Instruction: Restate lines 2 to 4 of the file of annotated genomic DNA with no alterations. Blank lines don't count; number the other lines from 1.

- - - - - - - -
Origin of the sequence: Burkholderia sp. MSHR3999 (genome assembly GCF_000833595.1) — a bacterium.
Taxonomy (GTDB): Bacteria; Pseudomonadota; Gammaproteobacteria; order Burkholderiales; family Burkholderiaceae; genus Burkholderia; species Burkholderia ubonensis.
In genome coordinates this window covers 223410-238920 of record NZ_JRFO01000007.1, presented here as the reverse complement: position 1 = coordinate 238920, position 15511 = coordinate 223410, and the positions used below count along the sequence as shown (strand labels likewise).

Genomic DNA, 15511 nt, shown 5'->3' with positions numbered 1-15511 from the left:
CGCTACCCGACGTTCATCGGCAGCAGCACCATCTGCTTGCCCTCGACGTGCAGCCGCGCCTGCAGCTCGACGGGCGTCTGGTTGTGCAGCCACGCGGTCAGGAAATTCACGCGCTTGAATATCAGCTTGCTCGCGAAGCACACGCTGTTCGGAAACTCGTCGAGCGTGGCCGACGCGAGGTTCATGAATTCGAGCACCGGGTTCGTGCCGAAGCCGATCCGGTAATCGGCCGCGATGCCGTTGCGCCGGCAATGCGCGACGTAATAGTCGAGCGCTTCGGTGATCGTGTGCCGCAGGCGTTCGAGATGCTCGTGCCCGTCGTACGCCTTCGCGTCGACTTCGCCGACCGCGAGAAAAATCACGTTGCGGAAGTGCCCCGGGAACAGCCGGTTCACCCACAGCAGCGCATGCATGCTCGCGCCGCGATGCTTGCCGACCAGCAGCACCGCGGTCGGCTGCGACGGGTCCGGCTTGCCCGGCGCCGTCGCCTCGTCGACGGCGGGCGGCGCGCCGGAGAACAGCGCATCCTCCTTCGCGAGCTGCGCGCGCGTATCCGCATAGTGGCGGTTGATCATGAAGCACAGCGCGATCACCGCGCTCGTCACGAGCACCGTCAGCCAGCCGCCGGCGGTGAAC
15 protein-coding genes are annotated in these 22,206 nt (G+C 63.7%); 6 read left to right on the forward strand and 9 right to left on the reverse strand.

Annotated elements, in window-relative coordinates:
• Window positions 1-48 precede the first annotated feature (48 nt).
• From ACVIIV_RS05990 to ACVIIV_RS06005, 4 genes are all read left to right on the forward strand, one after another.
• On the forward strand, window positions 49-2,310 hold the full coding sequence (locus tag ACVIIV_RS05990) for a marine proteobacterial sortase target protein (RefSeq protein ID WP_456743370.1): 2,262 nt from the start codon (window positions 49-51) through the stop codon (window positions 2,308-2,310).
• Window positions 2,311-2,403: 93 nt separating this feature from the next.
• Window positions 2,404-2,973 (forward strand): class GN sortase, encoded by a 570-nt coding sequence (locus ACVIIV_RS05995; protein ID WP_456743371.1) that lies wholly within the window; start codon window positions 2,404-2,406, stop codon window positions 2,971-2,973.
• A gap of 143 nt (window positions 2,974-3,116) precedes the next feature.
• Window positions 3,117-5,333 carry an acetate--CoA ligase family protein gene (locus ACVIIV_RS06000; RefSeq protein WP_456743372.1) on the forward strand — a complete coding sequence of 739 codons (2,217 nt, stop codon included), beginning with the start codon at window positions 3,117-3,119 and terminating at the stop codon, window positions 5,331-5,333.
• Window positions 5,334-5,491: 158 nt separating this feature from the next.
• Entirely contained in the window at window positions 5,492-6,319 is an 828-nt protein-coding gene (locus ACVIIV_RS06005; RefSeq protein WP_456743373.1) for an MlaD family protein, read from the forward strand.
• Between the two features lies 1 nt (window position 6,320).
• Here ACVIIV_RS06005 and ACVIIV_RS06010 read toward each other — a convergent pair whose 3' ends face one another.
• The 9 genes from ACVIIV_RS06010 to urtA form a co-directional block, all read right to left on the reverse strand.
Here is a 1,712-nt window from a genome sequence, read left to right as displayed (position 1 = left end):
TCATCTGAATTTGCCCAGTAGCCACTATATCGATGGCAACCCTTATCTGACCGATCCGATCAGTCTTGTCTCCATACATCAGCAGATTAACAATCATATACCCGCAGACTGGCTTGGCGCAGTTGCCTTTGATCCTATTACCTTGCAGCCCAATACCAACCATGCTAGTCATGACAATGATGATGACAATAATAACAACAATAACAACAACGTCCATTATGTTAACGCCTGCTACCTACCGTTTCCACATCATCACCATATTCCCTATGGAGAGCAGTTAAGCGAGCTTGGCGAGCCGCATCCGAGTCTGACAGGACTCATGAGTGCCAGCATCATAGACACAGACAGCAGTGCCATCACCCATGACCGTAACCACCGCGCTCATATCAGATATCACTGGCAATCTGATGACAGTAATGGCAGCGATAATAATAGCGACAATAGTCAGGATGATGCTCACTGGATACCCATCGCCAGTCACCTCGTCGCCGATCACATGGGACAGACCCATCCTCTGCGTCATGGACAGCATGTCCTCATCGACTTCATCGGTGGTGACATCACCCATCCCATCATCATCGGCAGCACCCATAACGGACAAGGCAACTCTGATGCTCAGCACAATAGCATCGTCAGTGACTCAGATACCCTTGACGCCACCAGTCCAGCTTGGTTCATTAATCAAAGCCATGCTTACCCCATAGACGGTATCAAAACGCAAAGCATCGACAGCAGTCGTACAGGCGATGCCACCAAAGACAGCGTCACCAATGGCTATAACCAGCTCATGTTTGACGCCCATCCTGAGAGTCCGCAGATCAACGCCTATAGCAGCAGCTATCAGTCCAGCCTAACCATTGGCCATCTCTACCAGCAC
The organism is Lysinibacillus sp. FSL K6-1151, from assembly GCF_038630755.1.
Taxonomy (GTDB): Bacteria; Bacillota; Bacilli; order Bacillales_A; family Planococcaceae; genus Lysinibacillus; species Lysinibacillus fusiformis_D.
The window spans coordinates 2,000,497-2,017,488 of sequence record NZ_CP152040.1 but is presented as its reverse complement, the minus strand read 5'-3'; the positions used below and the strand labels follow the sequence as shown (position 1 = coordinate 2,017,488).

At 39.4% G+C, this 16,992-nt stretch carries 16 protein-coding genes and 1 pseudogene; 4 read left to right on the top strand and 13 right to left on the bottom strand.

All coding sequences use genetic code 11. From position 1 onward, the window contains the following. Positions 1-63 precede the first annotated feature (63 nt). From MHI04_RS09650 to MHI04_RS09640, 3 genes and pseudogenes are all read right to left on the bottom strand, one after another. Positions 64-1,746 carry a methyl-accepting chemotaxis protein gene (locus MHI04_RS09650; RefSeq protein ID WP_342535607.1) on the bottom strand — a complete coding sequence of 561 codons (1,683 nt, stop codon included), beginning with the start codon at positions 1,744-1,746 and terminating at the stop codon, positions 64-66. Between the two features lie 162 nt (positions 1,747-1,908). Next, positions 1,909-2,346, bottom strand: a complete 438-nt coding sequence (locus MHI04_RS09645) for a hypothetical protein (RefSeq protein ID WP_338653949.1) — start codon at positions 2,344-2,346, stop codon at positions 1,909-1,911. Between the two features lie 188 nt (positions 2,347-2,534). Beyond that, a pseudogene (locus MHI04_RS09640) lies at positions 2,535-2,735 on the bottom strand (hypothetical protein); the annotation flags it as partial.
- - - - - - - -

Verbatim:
Taxonomy (GTDB): Bacteria; Pseudomonadota; Gammaproteobacteria; order Burkholderiales; family Burkholderiaceae; genus Burkholderia; species Burkholderia ubonensis.
In genome coordinates this window covers 223410-238920 of record NZ_JRFO01000007.1, presented here as the reverse complement: position 1 = coordinate 238920, position 15511 = coordinate 223410, and the positions used below count along the sequence as shown (strand labels likewise).

Genomic DNA, 15511 nt, shown 5'->3' with positions numbered 1-15511 from the left: